If you live in Copenhagen, you may know Bolt as the company providing the green scooters randomly lying around the city. However, in Estonia, Bolt is so much more than the infamous green scooters.

Bolt was founded in Estonia and is regularly used as a case example by professors at the Estonian Business School. In other words, Bolt is Estonia’s pride and joy. In addition to the (well organized) scooters, Estonia has Bolt cabs, Bolt Drive and Bolt Food. As I do not drive, the cabs are my favorite way of getting around if I’m not in the mood to take the bus. Five euros go a long way, and I am surely taking advantage of that while I am here. However, Bolt Drive is the best option when going on daytrips, and Bolt Food will deliver takeaways to your doorstep. And the best of it all? All the charges are way cheaper than in Denmark.

Our Bolt Drive car at Viru Bog. (Photo: Helena Bendix-Nielsen)
A tram in Tallinn. (Photo: Helena Bendix-Nielsen)

5. Enjoy your exchange

Estonia was not my first exchange choice. Not my second either – and it may be the same for you.

Although Estonia might not be where you wanted to go for your exchange, it will be an experience anyway. And therefore, my final tip is to simply enjoy being on exchange. Enjoy where you are, the people you meet, and the memories you make together. The crying, the laughing, the nights out, the cab rides home, the coffee meetings, the Saturday classes, the autumn beach trips, the 1:00 am meals at Hesburger, and even the Vana Tallinn shots. It is all part of the experience. Enjoy.


Leave a Reply

Your email address will not be published. Required fields are marked *

This site uses Akismet to reduce spam. Learn how your comment data is processed.

5 tips to surviving exchange in (cold, dark & wet) Estoniaby

  • News

    Staff layoffs: What happens if you’re fired

    The clock is ticking. On Thursday morning (5 October), CBS employees will know if they are up for dismissal or not. But what will happen on the day? What emotional stages are you likely to encounter? And who will be there to pick you up when you are feeling the blow of being laid off? CBS WIRE has talked to HR and the consulting agency Actief Hartmanns to provide you with answers.

  • News

    Network, network, network – CBS graduates advise on getting your first job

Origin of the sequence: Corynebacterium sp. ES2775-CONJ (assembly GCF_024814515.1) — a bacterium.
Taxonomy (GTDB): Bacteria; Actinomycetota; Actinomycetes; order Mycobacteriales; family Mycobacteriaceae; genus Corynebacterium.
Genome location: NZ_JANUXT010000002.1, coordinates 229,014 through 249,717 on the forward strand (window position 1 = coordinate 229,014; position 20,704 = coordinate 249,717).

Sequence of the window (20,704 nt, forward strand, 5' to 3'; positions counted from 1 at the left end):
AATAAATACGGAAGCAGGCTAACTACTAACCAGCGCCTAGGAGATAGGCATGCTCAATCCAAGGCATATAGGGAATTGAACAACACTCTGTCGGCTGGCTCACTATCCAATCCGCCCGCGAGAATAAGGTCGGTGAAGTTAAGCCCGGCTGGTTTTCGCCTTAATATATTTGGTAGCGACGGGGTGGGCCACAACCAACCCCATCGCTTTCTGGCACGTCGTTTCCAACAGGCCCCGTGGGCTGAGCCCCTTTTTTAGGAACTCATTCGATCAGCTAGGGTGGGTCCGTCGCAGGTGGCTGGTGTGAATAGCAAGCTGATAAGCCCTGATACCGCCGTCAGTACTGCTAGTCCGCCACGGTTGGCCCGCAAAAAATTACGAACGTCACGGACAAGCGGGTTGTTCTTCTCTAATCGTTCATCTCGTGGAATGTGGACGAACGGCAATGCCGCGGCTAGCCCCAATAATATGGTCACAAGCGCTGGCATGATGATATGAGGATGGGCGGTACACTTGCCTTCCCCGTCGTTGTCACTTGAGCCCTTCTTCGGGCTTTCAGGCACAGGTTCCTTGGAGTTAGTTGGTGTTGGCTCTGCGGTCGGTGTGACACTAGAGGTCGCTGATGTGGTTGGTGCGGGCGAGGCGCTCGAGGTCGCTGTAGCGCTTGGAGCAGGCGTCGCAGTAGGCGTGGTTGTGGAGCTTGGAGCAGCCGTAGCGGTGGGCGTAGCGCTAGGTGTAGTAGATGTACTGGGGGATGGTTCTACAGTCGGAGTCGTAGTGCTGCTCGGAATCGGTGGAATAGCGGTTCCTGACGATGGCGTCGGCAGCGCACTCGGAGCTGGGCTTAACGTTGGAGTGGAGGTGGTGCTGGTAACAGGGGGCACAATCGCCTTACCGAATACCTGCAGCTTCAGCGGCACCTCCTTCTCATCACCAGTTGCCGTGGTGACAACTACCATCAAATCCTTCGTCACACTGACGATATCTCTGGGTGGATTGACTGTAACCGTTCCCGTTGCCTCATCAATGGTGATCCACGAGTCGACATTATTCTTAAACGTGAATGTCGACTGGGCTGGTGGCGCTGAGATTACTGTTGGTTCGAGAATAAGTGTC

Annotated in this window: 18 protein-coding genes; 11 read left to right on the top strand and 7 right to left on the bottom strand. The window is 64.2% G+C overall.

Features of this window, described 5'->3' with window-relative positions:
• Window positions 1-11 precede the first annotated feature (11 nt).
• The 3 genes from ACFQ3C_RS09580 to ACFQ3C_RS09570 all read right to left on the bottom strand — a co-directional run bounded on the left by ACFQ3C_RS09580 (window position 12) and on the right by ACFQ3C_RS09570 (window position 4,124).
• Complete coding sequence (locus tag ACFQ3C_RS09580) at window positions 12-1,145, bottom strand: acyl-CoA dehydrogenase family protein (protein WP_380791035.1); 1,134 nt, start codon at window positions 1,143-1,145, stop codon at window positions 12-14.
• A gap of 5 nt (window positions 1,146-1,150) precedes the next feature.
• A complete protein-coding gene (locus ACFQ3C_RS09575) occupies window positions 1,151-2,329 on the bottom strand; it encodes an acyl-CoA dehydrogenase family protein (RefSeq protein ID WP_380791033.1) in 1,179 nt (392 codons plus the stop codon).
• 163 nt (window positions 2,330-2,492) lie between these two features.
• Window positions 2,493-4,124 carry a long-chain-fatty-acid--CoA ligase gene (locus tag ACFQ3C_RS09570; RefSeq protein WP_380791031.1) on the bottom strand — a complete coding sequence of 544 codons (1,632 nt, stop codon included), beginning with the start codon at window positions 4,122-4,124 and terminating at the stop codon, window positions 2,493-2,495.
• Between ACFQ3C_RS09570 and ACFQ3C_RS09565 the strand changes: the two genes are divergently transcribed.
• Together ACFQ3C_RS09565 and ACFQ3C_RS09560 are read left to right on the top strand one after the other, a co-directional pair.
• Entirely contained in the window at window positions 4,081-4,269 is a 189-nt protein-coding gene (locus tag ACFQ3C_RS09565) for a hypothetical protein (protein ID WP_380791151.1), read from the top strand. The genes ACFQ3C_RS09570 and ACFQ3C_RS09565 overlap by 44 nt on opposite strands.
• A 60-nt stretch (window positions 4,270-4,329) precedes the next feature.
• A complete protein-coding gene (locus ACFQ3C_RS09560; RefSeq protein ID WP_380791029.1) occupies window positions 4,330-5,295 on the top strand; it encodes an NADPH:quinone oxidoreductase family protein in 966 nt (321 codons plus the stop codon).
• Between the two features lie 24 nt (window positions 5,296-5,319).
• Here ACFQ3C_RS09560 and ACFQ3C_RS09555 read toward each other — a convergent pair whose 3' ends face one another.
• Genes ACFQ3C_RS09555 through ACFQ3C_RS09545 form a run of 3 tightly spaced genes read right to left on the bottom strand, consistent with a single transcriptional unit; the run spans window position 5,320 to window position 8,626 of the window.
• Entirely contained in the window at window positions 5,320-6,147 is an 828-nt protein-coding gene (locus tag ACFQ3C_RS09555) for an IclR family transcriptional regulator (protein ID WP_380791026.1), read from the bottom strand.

There are many approaches to finding your first job. Three recent CBS graduates talk about how they landed theirs. Their approaches were quite different, yet they all highlight networking as a key element.

  • News

    A-Z of the dismissals

    In these final days of September, the fate of a number of CBS employees is being decided. The final amount of money saved on salaries via voluntary severance agreements (aka redundancy packages, Ed.) and senior agreements will be known.  After this, the actual number of employees up for dismissal will be decided by management – and then the individuals will be selected.

  • News

    Layoffs break the crucial trust between organisation and employee

    CBS is laying off a number of employees soon, which will affect our university in different ways. When employees are fired without having done anything wrong, it shatters the trust between the organisation and employees, while also taking a toll on productivity, according to a CBS expert. Layoffs also affect the ‘survivors’, who are forced to adapt to a changed workload and the loss of cherished colleagues.

  • News

    Here to help – at the touch of a button and at Campus Desk

    Exam anxiety? Lost student card? I’ve wedged my car between a Fiat 500 and a lamp post, can you help? You never know what you’ll be asked next. But that’s just how the Campus Desk team like it. And if they can’t fix your problem, they’ll know someone who can. CBS WIRE asked the team about the whole range of topics they advice on every day.

  • Gif of the week
  • News

    CBS Quiz Time: Unraveling the success story

    A successful university environment such as CBS is often associated with academic pursuits, but campus life extends far beyond the classroom. At CBS Quiz Time, a student society motivated by creative thinking and social engagement, students join in a refreshing range of creativity, excitement, and social interaction. CBS WIRE talked to Celine Møller-Andersen to find out about the society’s vision, strategies and the factors that are driving its rapid expansion.

  • News

    Why so sudden? The CBS financial crisis explained

    Employees and union representatives have posed many questions in the wake of the 17 August announcement of a firing round. In this interview, University Director Arnold Boon explains how Senior Management has been working with the budget and a change of financial strategy since the fall of 2022, and why layoffs are now necessary.

Follow CBS students studying abroad

CBS WIRE collaborates with

Stay connected